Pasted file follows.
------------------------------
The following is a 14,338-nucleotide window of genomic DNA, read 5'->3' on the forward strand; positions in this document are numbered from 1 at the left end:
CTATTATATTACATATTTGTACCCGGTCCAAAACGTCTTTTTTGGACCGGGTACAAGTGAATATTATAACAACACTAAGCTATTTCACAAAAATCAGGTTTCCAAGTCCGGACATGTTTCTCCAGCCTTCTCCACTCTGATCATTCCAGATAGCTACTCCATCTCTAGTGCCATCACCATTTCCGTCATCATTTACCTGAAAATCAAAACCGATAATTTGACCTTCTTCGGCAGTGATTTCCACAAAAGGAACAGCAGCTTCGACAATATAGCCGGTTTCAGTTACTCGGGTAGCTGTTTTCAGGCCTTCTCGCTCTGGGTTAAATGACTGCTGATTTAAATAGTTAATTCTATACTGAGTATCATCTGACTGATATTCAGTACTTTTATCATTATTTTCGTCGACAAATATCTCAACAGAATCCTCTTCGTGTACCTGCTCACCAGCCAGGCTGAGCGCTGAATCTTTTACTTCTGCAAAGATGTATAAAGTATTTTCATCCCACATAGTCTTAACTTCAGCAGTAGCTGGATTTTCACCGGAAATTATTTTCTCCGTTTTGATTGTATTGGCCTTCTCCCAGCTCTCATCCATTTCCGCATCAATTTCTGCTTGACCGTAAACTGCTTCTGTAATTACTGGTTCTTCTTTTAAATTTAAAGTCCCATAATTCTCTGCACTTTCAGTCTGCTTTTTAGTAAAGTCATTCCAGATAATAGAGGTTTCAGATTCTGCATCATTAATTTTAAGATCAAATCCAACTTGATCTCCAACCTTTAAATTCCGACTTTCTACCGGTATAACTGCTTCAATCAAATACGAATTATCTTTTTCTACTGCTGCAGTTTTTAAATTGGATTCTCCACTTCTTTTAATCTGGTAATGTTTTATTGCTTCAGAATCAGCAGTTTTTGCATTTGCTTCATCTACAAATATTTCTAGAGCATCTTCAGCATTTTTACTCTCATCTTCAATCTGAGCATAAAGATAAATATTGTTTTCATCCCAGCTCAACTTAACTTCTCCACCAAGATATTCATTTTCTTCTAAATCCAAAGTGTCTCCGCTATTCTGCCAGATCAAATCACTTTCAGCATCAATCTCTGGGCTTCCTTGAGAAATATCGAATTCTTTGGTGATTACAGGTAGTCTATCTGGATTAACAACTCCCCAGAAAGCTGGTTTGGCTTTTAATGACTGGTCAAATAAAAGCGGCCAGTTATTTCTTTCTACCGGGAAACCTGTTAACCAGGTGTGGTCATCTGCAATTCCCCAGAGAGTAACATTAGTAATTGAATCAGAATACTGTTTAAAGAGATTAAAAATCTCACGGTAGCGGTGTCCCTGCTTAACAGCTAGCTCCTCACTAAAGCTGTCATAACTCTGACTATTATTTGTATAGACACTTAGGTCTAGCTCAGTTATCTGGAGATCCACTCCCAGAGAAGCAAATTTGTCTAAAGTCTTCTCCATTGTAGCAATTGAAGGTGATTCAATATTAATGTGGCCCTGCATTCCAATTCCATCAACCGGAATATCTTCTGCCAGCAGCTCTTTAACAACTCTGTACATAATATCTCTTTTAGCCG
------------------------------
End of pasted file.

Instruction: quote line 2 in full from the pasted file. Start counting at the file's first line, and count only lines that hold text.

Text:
CTATTATATTACATATTTGTACCCGGTCCAAAACGTCTTTTTTGGACCGGGTACAAGTGAATATTATAACAACACTAAGCTATTTCACAAAAATCAGGTTTCCAAGTCCGGACATGTTTCTCCAGCCTTCTCCACTCTGATCATTCCAGATAGCTACTCCATCTCTAGTGCCATCACCATTTCCGTCATCATTTACCTGAAAATCAAAACCGATAATTTGACCTTCTTCGGCAGTGATTTCCACAAAAGGAACAGCAGCTTCGACAATATAGCCGGTTTCAGTTACTCGGGTAGCTGTTTTCAGGCCTTCTCGCTCTGGGTTAAATGACTGCTGATTTAAATAGTTAATTCTATACTGAGTATCATCTGACTGATATTCAGTACTTTTATCATTATTTTCGTCGACAAATATCTCAACAGAATCCTCTTCGTGTACCTGCTCACCAGCCAGGCTGAGCGCTGAATCTTTTACTTCTGCAAAGATGTATAAAGTATTTTCATCCCACATAGTCTTAACTTCAGCAGTAGCTGGATTTTCACCGGAAATTATTTTCTCCGTTTTGATTGTATTGGCCTTCTCCCAGCTCTCATCCATTTCCGCATCAATTTCTGCTTGACCGTAAACTGCTTCTGTAATTACTGGTTCTTCTTTTAAATTTAAAGTCCCATAATTCTCTGCACTTTCAGTCTGCTTTTTAGTAAAGTCATTCCAGATAATAGAGGTTTCAGATTCTGCATCATTAATTTTAAGATCAAATCCAACTTGATCTCCAACCTTTAAATTCCGACTTTCTACCGGTATAACTGCTTCAATCAAATACGAATTATCTTTTTCTACTGCTGCAGTTTTTAAATTGGATTCTCCACTTCTTTTAATCTGGTAATGTTTTATTGCTTCAGAATCAGCAGTTTTTGCATTTGCTTCATCTACAAATATTTCTAGAGCATCTTCAGCATTTTTACTCTCATCTTCAATCTGAGCATAAAGATAAATATTGTTTTCATCCCAGCTCAACTTAACTTCTCCACCAAGATATTCATTTTCTTCTAAATCCAAAGTGTCTCCGCTATTCTGCCAGATCAAATCACTTTCAGCATCAATCTCTGGGCTTCCTTGAGAAATATCGAATTCTTTGGTGATTACAGGTAGTCTATCTGGATTAACAACTCCCCAGAAAGCTGGTTTGGCTTTTAATGACTGGTCAAATAAAAGCGGCCAGTTATTTCTTTCTACCGGGAAACCTGTTAACCAGGTGTGGTCATCTGCAATTCCCCAGAGAGTAACATTAGTAATTGAATCAGAATACTGTTTAAAGAGATTAAAAATCTCACGGTAGCGGTGTCCCTGCTTAACAGCTAGCTCCTCACTAAAGCTGTCATAACTCTGACTATTATTTGTATAGACACTTAGGTCTAGCTCAGTTATCTGGAGATCCACTCCCAGAGAAGCAAATTTGTCTAAAGTCTTCTCCATTGTAGCAATTGAAGGTGATTCAATATTAATGTGGCCCTGCATTCCAATTCCATCAACCGGAATATCTTCTGCCAGCAGCTCTTTAACAACTCTGTACATAATATCTCTTTTAGCCG